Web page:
TUESDAY, July 5, 2022 (HealthDay News) -- Less than 7% of U.S. adults are in good cardiometabolic shape, and new research warns the trend is only getting worse.
Cardiometabolic health is an umbrella term that includes blood pressure, blood sugar, blood cholesterol, weight and/or the presence of heart disease.
"While we know that cardiometabolic health among Americans is a significant problem, we were surprised by the magnitude of the crisis," said study author Meghan O’Hearn, a doctoral candidate at the Friedman School of Nutrition Science and Policy at Tufts University in Boston. “The lack of good health and well-being across the board is truly devastating and has only been getting worse.”
Researchers found the steepest declines in percentage of Americans with healthy weights and blood sugar (glucose) levels.
In 1999, 1 in 3 adults maintained a normal weight, compared to 1 in 4 by 2018. Six in 10 adults were free of prediabetes or diabetes in 1999, compared to fewer than 4 in 10 in 2018, the study showed. People with prediabetes have higher-than-normal blood sugar levels, but don't yet have full-blown diabetes.
Americans are also less active these days and more sedentary, another likely contributor to the trends, O'Hearn said.
For the study, researchers looked at measures of cardiometabolic health among 55,000 adults who participated in a national health and nutrition survey between 1999 and 2018.
They found significant differences by sex, age, race, ethnicity and education in the presence of good cardiometabolic health factors.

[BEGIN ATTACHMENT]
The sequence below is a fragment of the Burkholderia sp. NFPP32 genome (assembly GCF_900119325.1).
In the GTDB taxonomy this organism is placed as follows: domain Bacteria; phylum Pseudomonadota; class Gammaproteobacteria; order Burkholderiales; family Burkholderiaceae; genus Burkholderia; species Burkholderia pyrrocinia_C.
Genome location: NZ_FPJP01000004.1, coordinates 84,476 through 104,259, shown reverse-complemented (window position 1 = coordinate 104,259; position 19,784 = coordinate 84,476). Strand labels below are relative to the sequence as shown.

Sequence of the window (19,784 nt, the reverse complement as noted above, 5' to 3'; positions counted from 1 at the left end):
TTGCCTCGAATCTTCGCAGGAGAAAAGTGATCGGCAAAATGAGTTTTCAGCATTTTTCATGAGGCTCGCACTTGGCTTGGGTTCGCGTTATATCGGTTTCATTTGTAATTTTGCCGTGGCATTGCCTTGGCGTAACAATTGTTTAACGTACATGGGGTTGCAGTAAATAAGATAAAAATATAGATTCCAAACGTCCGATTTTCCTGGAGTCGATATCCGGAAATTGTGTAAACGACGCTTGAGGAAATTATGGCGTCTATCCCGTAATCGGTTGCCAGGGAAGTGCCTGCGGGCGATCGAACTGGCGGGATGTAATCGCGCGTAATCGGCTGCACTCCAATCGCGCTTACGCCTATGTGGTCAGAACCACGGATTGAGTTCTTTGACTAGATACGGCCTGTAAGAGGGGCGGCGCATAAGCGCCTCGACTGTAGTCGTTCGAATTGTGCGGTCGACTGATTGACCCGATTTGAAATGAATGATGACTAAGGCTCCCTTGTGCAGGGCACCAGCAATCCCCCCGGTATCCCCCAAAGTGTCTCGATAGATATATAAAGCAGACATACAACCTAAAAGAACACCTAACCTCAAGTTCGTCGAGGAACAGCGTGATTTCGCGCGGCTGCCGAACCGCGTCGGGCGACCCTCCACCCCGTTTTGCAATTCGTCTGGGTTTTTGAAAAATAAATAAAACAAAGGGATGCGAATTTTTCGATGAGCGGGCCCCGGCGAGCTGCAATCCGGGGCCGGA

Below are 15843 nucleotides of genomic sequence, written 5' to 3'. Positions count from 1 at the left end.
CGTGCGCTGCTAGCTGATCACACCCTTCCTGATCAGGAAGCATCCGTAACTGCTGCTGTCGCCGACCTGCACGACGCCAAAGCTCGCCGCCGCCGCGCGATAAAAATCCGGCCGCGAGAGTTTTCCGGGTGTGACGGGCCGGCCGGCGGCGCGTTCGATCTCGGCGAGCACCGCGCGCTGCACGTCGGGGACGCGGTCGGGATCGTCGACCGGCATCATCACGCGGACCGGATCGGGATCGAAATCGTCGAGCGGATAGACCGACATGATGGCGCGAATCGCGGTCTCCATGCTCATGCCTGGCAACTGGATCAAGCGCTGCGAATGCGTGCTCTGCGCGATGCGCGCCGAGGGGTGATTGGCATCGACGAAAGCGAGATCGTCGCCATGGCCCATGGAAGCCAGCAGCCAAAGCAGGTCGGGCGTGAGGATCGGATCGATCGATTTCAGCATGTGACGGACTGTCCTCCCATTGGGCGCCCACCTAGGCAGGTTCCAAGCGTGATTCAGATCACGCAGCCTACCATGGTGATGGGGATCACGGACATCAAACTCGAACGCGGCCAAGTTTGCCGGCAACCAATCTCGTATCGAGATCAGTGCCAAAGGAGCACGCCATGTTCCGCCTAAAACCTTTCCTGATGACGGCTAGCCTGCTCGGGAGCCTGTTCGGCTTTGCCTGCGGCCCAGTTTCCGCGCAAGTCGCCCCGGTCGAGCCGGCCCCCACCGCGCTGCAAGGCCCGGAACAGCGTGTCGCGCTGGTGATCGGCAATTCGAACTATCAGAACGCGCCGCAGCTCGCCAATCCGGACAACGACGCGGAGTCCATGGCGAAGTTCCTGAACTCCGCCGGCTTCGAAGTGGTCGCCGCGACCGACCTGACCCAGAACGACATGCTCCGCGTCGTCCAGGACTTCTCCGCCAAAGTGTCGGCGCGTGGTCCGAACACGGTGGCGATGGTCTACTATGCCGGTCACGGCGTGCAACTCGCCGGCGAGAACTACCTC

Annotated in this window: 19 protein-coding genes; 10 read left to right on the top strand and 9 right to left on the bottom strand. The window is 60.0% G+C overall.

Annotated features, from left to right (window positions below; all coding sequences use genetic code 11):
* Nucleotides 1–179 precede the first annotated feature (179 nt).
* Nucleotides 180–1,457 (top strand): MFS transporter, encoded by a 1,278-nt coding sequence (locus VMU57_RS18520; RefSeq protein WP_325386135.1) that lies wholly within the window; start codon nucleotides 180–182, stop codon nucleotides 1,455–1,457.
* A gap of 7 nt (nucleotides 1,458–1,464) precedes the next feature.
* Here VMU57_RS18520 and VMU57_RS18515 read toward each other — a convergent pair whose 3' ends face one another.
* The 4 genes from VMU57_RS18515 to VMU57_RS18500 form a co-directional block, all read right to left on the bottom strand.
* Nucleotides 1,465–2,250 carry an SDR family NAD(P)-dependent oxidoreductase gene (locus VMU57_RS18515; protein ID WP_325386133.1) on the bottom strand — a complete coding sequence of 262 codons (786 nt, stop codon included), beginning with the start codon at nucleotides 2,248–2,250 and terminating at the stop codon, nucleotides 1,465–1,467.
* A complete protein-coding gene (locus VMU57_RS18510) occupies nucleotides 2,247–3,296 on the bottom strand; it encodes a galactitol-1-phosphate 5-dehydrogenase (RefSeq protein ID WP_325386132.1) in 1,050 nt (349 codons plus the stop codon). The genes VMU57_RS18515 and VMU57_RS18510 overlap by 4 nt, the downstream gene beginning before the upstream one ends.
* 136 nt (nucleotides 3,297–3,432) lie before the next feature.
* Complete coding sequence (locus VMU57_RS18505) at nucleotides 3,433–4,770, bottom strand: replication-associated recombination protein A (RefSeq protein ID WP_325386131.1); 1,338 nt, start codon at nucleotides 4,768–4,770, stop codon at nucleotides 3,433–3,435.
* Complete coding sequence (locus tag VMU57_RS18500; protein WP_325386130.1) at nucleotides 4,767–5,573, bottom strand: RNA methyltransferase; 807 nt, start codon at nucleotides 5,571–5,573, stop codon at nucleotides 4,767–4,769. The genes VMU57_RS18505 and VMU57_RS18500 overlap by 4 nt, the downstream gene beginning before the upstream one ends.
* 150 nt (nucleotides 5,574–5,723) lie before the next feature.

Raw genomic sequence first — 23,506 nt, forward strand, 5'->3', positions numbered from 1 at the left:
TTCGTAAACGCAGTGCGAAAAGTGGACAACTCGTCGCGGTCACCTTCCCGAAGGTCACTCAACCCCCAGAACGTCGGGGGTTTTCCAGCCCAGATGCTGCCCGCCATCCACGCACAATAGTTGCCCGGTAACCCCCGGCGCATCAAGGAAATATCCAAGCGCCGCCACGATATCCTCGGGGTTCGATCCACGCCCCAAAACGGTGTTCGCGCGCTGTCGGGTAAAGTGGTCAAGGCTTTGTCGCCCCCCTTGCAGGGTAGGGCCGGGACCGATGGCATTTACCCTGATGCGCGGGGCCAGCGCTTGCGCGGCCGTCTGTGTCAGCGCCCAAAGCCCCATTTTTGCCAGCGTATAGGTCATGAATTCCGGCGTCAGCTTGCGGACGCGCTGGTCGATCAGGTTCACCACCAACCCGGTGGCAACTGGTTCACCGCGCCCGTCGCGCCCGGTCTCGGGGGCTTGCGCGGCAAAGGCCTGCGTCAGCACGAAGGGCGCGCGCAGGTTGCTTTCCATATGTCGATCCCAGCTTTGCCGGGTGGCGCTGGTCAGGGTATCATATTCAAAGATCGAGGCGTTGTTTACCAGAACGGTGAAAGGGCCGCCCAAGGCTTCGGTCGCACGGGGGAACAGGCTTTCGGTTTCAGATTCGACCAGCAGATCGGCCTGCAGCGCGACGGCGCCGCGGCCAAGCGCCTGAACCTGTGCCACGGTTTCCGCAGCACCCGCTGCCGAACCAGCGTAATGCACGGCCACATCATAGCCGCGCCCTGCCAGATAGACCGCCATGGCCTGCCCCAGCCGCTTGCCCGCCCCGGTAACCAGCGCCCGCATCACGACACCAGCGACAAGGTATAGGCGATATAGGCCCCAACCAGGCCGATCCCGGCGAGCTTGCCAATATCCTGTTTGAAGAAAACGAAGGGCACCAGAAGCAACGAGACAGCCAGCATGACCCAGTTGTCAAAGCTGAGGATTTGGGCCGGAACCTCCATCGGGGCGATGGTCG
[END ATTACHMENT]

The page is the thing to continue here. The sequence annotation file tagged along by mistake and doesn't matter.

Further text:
Adults with less education were half as likely to have optimal health when compared to adults with more education. Additionally, the percentage of adults with good cardiometabolic health declined among Hispanic folks, non-Hispanic Black people, and adults of other races, while showing only a modest uptick among white people.
“Social determinants of health, such as food and nutrition security, social and community context, economic stability and structural racism may put individuals of different education levels, races and ethnicities at an increased risk of health issues,” O'Hearn said.
Turning these trends around won’t be easy, she said, but it is possible. It would mean enhancing U.S. domestic food aidprograms and providing agricultural subsidies and incentives, she said.
“More patient and consumer education on achieving a healthy diet could also help, as could working with the food and health care industries on innovative solutions,” O'Hearn said.
The need is urgent, she added.
“If we don’t address this dire and worsening cardiometabolic health crisis, we will see increased disease burden, increased health care spending, and greater disparities across the U.S. population,” she said.
The study will be published in the July 12 issue of the Journal of the American College of Cardiology.
Marion Nestle, a retired professor of nutrition, food studies, and public health at New York University, reviewed the findings.
“The news here is how bad the trend is,” she said.
“Both obesity and type 2 diabetes are risk factors for cardiovascular disease,” Nestle added. “This paper provides more evidence for the need to get serious about obesity prevention.”
The American Heart Association provides tips on how to lose weight and keep it off.
SOURCES: Meghan O'Hearn, MS, doctoral candidate, Friedman School of Nutrition Science and Policy, Tufts University, Boston; Marion Nestle, PhD, MPH, professor emerita, nutrition, food studies and public health, New York University, New York City; Journal of the American College of Cardiology, July 12, 2022